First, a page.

Rhine Rhapsody

Deilmann’s Heidelberg offers luxury and proximity to Germany’s famous river regions

By: Ralph Grizzle

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The Heidelberg overnights at towns along
the Rhine and Moselle.
We are walking along Drosselgasse, the lively narrow pedestrian street in the best known wine village along the Rhine River. It’s Saturday night and the street is festive, with people dancing to German folk bands in beer gardens and wine cellars on either side of us. At one open-air beer garden, waitresses carry frothy glasses of beer. At a wine cellar nearby, patrons sip the Rheingau’s famous Rieslings, sparkling Sekts or locally distributed brandies.

Fortunately, we have plenty of time to soak in the local culture. Our riverboat, Deilmann River Cruises’ Heidelberg, will dock here overnight. During our seven-day cruise along the Rhine and Moselle rivers from Mainz to Trier, the ship spends the night in each port, within walking distance of the town centers. That proximity allowed us to walk back into the towns after dinner. It was as if we were staying in an elegant hotel in the center of town.

In fact, the newest of the Deilmann fleet, the 110-passenger Heidelberg functions just like a deluxe boutique hotel. Each time we disembarked the ship, we left the brass key to our stateroom at the front desk, much the same as you would do at a hotel. Standard staterooms were large, 190 square feet, with rich colors golden-hued walls, light-wood tones and crown ceiling trim. The queen-sized bed featured European-style duvets with feather pillows. The bath was spacious, with floor-to-ceiling tile and brass fixtures, a pedestal sink and showers so large that you’re not required to step out of the shower if you drop the soap as in the smaller showers on larger ocean liners.

Heidelberg features French balconies. You can’t step out on them, because there is nothing to step onto. But with double glass doors that slide or swing open, French balconies offer the same functionality as a balcony on a large ship, providing open-air views of the countryside.

Although Deilmann is a German line, non-German speakers will find the ship a safe haven. The Heidelberg, staff spoke English well, and they were there to direct us to whatever we needed ashore. There is, however, a downside to Heidelberg’s bilingual nature. One night, what might have been a great presentation on Moselle wines turned into a laborious venture. The speaker had to present in two languages. And, there were times when fellow passengers (the mix was about 60 percent European, 40 percent American) simply could not communicate. Even so, the atmosphere was always friendly and collegial.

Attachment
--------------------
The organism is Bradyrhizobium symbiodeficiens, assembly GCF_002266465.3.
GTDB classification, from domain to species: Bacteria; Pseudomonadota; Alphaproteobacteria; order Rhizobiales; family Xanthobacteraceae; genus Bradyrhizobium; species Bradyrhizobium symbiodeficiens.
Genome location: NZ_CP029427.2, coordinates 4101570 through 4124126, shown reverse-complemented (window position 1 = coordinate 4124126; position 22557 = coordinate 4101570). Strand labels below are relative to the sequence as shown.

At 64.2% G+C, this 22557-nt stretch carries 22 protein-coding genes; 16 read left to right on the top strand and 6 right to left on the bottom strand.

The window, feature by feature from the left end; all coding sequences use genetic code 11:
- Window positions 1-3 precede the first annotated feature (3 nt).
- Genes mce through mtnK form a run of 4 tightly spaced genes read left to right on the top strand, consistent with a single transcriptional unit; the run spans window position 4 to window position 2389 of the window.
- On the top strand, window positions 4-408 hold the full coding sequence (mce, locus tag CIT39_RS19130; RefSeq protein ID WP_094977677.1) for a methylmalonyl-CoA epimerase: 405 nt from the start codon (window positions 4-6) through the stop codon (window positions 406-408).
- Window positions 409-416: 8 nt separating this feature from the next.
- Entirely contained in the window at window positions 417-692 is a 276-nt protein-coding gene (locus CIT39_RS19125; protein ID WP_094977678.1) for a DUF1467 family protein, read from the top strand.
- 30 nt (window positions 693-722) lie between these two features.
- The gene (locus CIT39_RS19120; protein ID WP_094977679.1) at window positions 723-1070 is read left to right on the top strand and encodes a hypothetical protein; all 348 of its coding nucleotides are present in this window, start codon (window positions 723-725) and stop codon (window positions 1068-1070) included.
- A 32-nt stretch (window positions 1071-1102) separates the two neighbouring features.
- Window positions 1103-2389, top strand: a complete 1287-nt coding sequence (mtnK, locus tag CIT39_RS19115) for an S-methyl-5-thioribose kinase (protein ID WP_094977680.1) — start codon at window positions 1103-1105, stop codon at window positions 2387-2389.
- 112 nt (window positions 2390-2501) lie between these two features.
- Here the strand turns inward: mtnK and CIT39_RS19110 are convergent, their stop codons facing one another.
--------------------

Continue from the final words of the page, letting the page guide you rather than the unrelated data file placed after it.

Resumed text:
There are, of course, things about the Heidelberg that may irk some travelers: smoking is permitted in a section of the lounge (Deilmann will ban smoking on its river cruisers beginning in 2008); dining times and tables are assigned; there are only a few tables for two; and for those who must remain connected, no Internet access.

Cuisine on the Heidelberg is tailored for Continental palates. That means that if you’re a fan of duck liver pate, you’ll love the fare. At one point, I joked with a fellow passenger that if they labeled the plates of herring “sushi,” Americans would be clambering over one another to fill their plates.

Aside from the few dishes that Americans may not be accustomed to, the food on Heidelberg was outstanding. Breakfast was European-style, a smorgasbord that even offered champagne, or Sekt, as the German sparkling wine is known. And on one morning of each cruise, Bavarian Morning Pint is offered. It falls between breakfast and lunch. On the menu: free beer, brats, sauerkraut, German potato salad, pretzels, music and more.

The Heidelberg was one of the costliest river vessels ever built, and attention to detail is evident throughout. For those seeking an upscale European river cruise experience (and spacious, well-designed staterooms), Heidelberg gets high marks as a floating deluxe boutique hotel on some of Europe’s most beautiful rivers.


Deilmann offers an array of European itineraries on the Heidelberg for 2008.


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